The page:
You are essentially arguing that all high end workstations are the same. This is, unfortunately, not entirely true - the integrated package does matter to a significant number of businesses that want to run hardware. The initial cost of hardware is insignificant relatively to the support costs. Maybe Apple is cheaper than a home built computer that you'll have to employ someone to support the home builts. maybe it's cheaper to buy a bunch of Apples, and have a "dumber" tech to administer them with Apple's help.
  • Hxx - Tuesday, July 14, 2009 - link

    theres no difference service/quality between "prime tier vendors" and a DIY built except for the warraty, which is useless in most cases. As far as Apple goes, they target a niche market which is why they can afford to charge this much for a box. Nobody in their right mind would pay this kind of money just to have a fast computer for everyday use. Reply
  • BushLin - Tuesday, July 14, 2009 - link

    Yep, the difference is $1500 and no amount of shininess, (almost) proprietary connectors or badges saying "Designed in California" (Made in China) can add enough value to justify the cost of what is relatively cheap hardware. Still, if you've got the money to burn and love Apple regardless...

    I'd like to see if a $1000 Hackintosh would offer such a reduced experience, those who swear by Apple's OS shouldn't have to be so routinely taken from behind by a company they apparently love to the point of promoting the products for free (and ignore all the shortcomings).
  • zsdersw - Tuesday, July 14, 2009 - link

    How dare you criticize Apple for not including SSDs! Apple is perfect. Apple is God!

    All must genuflect to Pope Steve Jobs and all must buy his Jesus Phone.

    Those who speak anything negative about Apple and/or those who do not recognize their supreme awesomeness will be excommunicated.
  • michal1980 - Tuesday, July 14, 2009 - link


    how is it awesome, for the most part you have to use an adaptor, at a cost of 100 bucks.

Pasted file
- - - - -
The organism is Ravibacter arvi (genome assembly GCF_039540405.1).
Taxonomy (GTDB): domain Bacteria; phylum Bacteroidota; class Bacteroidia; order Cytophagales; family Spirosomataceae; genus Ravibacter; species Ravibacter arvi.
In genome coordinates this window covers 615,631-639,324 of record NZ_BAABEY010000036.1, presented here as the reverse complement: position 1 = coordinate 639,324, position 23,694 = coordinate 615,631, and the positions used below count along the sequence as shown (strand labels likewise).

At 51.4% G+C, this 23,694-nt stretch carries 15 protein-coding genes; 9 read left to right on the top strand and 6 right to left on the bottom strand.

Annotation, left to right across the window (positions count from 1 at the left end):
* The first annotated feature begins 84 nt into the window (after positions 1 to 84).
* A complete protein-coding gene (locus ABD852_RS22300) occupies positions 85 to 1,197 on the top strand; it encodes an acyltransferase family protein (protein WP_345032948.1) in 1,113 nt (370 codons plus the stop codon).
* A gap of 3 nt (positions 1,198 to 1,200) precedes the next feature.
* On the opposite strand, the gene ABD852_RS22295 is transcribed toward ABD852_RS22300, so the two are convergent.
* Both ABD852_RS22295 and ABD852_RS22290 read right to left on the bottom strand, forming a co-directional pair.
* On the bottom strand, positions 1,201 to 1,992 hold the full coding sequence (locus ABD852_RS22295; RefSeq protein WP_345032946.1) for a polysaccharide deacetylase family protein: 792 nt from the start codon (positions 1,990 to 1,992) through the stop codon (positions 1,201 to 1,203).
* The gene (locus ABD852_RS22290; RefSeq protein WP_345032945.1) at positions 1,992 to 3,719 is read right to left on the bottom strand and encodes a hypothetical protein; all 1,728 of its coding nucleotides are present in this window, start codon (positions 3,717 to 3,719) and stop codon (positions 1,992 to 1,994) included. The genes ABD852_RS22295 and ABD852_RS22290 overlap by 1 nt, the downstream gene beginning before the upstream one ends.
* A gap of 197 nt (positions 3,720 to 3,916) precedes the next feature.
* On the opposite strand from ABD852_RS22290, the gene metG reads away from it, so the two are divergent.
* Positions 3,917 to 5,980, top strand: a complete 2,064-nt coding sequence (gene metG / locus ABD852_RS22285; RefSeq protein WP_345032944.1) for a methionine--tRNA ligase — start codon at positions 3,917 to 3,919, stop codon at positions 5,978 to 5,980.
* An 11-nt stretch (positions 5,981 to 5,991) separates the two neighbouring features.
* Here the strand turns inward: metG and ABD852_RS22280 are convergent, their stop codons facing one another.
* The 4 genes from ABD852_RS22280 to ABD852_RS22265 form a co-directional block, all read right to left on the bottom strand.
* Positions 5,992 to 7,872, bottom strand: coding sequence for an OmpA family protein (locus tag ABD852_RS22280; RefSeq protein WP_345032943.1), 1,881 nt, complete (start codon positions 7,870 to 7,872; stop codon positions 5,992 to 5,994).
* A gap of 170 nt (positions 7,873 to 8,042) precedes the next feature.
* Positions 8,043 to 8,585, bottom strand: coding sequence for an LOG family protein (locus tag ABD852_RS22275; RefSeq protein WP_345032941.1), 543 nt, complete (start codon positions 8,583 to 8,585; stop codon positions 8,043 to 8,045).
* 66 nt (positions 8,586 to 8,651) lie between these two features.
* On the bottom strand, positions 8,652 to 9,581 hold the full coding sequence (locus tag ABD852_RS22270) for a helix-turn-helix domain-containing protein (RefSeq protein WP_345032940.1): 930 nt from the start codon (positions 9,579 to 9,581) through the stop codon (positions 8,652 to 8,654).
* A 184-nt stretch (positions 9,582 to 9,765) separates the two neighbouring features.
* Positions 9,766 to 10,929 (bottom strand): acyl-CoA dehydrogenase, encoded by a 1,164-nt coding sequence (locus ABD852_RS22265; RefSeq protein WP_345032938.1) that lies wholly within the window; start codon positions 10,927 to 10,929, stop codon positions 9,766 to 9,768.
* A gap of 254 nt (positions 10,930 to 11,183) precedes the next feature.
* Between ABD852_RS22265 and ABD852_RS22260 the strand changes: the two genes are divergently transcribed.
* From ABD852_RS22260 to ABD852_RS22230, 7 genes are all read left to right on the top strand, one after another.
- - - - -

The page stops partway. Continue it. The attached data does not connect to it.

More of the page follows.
oh and if you need to run a high res, since apple is 'cute' (why a mini display port on a desktop? why?) you need 2 cables just to get it connected? LOL

    and if you need to use the adaptor you still have screws for dvi & vga.

    Finally, do people really hate the screw contections? personally I love them, since there is almost zero chance of them falling out
  • MrPIppy - Tuesday, July 14, 2009 - link

    Two questions:

    1) You suggest that for someone wanting higher clocked processors in a Mac Pro, it's a better value to buy the base model, upgrade the processors, and eBay the old ones. But on the 8-core models, the stock CPUs don't have IHSs. Is there any market for these chips on eBay (besides other Nehalem Mac Pro owners who have fried their original processors ;-)?

    2) Can a single socket Mac Pro be upgraded to a dual socket just by replacing the CPU board?
    Starting from the base single-socket ($2500), you could get another W3520 off of eBay cheap ($~350) (possibly one already de-lidded), a dual-socket CPU board ($400), another heatsink ($?) and RAM ($~100), and it would come out far cheaper than Apple charges ($4700) for a Mac Pro with dual X5550s at 2.66 GHz. The total system TDP would be higher, but the already over-specced cooling system would just have to run a little louder.
    The hard part of this plan is convincing a reseller or Apple Store to sell you a 2-socket CPU board and a heatsink, with only a 1-socket CPU board to trade. But, even if some cash had to be discreetly slipped into pockets to make it happen, you still stand to save $1000, which could buy a nice SSD and 24" monitor.
  • BoboGO - Tuesday, July 14, 2009 - link

    Two 2.26GHz Quad-Core Intel Xeon "Nehalem" processors
    12GB (6 x 2GB) DDR3 1333 (PC3 10600) memory
    1TB SATA 3.0Gb/s hard drives
    250GB SATA II MLC Internal Solid state disk (SSD)
    22X DVD/CD double-layer writer with LightScribe support
    8X Blu-Ray DVD Burner
    X-Fi Titanium Fatal1ty Champion Series 7.1 Channels PCI-Express Sound Card
    NVIDIA GeForce GTX 285 with 2GB GDDR3 memory
    Thermaltake Xaser VI Black Aluminum Computer Case
    Piano-black 22" 2ms HDMI Widescreen w/LED Backlight LCD Monitor - w/webcam & speakers
    Bonus! Virtual 7.1 Surround Sound Light Weight Circumaural USB Gaming Headset

    Ships: 3 days
    Total Cost: $3,429.92